My vegetable garden is officially over. The collard greens have been harvested, and the kelp is now in the freezer for future smoothies. For gardeners there is always next year and I’m already dreaming of spring.
My yard is now entirely lacking in color, except for a few purple pansies in my raised beds. Now is a time of rest in the garden. But even though it is winter, and gardening isn’t taking place, your garden doesn’t have to look messy. I have cut back my hostas and removed all dead annuals that were killed by a freeze last week. Clean out all pots that had your annuals in them and store them. PIck up any fallen branches and limbs to clean up the yard. Mulch your leaves, but keep them on the ground. They will break down, add organic matter and fertilizeyour yard.
I like to leave my flowers that have seed heads, like zinnias and coneflowers, to remain in the garden for the birds. Other perennial flowers can be cut back, as well as peonies.
Replenish soil and compost in your garden beds.
Winter is a time for the garden beds to rest. But come spring, new plants and emerging growth from last years plants will need to be ready to support that growth. It’s important to keep your garden beds replenished with the nurtrition the previous years plant’s depleted.
Mulch around bushes and perennials to protect from winter freezes.
Mulch can protect your plants from the rapid freezing and thawing that soil undergoes in the winter. When spring comes around, and new growth emerges, the mulch should be pulled back. Mulching also keeps weeds down and conserves moisture.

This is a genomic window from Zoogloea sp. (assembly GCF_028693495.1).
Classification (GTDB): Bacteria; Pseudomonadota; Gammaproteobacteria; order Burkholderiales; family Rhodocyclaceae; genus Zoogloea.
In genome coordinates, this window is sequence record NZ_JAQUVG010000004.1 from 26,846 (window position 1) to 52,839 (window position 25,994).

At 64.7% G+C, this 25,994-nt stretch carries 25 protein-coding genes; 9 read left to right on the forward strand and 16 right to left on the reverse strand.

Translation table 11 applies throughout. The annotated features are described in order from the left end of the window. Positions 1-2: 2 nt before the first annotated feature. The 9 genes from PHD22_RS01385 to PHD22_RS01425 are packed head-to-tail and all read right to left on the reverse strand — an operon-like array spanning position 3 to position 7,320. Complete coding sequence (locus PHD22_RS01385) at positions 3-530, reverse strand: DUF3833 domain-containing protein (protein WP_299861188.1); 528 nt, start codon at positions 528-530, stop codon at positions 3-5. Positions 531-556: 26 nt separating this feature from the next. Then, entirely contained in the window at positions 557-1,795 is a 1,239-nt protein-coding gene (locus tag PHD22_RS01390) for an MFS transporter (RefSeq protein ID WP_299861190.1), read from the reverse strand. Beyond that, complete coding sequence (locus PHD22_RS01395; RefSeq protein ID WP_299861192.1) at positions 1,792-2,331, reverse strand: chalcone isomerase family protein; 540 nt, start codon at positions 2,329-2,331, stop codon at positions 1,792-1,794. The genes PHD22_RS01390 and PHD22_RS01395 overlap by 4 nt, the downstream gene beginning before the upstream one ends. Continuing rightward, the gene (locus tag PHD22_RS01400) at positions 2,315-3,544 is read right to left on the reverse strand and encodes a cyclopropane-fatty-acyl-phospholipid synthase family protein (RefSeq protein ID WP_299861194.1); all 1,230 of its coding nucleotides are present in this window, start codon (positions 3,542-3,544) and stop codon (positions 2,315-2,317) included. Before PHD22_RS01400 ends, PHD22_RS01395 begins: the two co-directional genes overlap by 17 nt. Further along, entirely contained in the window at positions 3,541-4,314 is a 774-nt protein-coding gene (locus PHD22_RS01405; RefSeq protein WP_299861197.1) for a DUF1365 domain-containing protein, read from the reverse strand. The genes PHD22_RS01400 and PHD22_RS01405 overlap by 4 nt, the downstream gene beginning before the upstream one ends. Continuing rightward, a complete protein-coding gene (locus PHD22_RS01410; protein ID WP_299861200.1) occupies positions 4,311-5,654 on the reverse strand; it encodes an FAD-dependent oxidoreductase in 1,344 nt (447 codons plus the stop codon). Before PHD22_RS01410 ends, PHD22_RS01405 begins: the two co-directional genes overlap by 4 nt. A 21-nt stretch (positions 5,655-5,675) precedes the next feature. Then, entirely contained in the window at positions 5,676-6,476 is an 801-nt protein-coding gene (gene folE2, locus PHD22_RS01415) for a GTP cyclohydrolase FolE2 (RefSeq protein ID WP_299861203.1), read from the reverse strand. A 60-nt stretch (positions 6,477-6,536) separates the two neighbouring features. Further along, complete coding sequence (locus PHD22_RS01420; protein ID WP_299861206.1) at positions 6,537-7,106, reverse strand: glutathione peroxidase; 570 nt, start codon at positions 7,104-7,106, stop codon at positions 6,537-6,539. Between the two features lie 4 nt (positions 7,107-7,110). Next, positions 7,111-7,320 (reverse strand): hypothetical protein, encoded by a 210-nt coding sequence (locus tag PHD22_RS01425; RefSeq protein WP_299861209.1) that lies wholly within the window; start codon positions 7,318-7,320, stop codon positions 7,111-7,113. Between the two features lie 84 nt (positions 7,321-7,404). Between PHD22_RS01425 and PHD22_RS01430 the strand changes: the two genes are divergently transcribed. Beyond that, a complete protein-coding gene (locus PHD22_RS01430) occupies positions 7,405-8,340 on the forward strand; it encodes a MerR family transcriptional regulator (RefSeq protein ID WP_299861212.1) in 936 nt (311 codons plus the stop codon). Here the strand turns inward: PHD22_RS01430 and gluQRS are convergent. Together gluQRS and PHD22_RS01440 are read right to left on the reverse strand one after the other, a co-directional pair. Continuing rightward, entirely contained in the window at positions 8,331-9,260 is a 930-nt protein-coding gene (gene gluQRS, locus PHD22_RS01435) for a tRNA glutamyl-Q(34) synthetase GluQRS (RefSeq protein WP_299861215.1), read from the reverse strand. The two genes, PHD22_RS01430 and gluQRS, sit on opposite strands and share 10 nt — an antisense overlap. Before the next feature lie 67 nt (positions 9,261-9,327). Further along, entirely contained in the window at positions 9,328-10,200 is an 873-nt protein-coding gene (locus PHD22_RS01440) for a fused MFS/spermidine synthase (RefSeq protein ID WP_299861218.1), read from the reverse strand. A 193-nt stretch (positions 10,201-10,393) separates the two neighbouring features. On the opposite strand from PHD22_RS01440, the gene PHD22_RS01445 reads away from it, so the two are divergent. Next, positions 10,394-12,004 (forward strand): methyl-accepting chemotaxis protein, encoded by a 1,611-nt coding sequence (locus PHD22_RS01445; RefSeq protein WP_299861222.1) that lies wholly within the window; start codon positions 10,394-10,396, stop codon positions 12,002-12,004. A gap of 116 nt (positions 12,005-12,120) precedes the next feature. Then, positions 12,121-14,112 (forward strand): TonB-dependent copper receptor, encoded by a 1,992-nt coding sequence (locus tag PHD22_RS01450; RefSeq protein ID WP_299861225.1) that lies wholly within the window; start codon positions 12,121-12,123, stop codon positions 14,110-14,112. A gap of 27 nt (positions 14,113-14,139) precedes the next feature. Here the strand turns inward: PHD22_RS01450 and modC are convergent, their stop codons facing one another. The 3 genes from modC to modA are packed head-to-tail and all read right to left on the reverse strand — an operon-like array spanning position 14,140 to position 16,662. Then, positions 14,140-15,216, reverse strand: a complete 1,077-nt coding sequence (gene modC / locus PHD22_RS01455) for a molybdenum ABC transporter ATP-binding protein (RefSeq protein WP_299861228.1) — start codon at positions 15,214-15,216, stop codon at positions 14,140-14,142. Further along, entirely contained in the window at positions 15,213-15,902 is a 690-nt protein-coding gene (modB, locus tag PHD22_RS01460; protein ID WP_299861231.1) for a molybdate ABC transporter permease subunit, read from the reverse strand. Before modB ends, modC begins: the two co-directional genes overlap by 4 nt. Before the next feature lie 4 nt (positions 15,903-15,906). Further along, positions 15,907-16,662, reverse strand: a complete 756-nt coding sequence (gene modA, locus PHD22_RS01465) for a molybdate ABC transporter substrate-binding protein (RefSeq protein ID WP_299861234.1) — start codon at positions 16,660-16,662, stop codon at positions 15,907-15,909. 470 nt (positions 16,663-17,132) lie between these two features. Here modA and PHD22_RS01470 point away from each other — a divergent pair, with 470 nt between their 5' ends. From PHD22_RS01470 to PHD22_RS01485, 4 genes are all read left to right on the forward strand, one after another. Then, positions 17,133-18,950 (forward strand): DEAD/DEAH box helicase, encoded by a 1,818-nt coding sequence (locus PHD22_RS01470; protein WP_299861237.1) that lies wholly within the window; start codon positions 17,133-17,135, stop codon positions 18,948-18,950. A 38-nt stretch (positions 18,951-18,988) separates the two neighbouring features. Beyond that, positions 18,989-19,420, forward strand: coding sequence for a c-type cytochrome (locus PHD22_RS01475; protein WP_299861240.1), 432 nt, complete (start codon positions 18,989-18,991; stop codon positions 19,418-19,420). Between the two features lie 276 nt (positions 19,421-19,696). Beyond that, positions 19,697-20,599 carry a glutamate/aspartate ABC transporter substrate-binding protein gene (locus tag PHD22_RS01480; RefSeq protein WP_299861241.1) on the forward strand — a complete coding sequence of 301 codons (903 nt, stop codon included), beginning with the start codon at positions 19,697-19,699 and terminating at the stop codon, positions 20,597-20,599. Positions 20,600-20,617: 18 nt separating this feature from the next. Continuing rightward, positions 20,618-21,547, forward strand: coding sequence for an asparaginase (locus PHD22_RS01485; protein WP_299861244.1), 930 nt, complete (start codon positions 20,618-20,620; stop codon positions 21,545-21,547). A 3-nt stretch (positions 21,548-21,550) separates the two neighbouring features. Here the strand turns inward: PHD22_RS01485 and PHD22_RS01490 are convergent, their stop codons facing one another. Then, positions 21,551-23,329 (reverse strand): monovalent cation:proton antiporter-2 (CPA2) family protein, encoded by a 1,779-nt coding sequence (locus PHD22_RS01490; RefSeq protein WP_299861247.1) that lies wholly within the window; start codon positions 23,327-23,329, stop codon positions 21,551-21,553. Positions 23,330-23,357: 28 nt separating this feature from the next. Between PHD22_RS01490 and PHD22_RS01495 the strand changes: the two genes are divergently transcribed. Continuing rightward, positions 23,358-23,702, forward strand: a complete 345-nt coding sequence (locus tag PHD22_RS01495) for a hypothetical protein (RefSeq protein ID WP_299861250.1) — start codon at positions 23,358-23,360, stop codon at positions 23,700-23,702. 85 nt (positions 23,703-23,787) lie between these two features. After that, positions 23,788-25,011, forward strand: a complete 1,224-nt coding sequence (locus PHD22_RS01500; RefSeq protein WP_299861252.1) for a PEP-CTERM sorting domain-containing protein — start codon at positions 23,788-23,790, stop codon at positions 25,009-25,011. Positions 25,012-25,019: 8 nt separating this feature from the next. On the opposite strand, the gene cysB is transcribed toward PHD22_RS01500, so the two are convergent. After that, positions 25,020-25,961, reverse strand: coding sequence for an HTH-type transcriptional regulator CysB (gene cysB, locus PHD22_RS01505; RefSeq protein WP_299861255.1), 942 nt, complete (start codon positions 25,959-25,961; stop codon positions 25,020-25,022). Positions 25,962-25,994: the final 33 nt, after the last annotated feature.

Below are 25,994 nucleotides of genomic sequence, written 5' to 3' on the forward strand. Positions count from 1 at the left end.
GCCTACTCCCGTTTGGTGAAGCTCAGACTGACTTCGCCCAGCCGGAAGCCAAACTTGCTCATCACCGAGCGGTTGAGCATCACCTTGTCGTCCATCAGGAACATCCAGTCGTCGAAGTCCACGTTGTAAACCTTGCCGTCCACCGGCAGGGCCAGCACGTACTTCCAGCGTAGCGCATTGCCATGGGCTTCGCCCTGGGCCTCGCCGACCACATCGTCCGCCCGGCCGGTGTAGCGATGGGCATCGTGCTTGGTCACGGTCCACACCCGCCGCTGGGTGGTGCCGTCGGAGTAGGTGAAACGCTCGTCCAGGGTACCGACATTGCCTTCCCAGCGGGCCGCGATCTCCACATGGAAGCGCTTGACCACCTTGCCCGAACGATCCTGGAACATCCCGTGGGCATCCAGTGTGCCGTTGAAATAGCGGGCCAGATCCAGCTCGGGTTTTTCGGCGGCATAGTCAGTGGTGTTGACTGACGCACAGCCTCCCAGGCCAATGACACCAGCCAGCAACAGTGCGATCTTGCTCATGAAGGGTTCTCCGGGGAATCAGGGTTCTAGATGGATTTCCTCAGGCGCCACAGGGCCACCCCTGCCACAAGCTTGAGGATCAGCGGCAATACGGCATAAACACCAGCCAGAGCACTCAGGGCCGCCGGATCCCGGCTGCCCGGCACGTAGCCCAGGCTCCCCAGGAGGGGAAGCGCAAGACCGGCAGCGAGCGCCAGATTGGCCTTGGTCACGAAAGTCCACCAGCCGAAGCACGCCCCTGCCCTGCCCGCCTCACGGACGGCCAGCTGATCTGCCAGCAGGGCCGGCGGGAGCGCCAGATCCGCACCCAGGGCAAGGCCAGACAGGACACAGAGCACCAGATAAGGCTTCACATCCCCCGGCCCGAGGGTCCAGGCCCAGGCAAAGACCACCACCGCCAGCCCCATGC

Choose plants and flowers for your growing zone.
When choosing plants for your garden, visit your local nursery to see which plants will survive your winter weather. That plant you bought online that was listed as a perennial, may just turn out to be an annual for your garden.
Learn what type of winter care your plant needs.
Keep a garden journal with the information that was on the garden tag when you purchased your plants. Talk to the employees at the center. Should your plant be pruned in the winter or wait until spring? Should it be taken into the house, or can it overwinter. Save yourself money and disappointment by learning how to care for the plants you purchase.
Need help in the garden?
Winter is the perfect time to learn more about gardening.
- Consider taking garden courses this winter.
- Enroll in Master Gardener Classes
- Visit a local bookstore to look at gardening books or visit your local library and check out a few.
Join my gardening facebook group and post your questions there. Sign up for my newsletter that is on the side bar of the blog, or through the pop up. Schedule a 1:1 virtual consult and let’s discuss what you need.
And coming in 2O23, I am happy to announce my new online vegetable gardening course with coaching. You will learn the fundamentals of growing a thriving vegetable garden, and have me growing along side of you with weekly emails for support and accountability. Each month we will meet in my garden for a live video class. Follow the newsletter for more information.
This is written as a guest post. I received compensation for the post.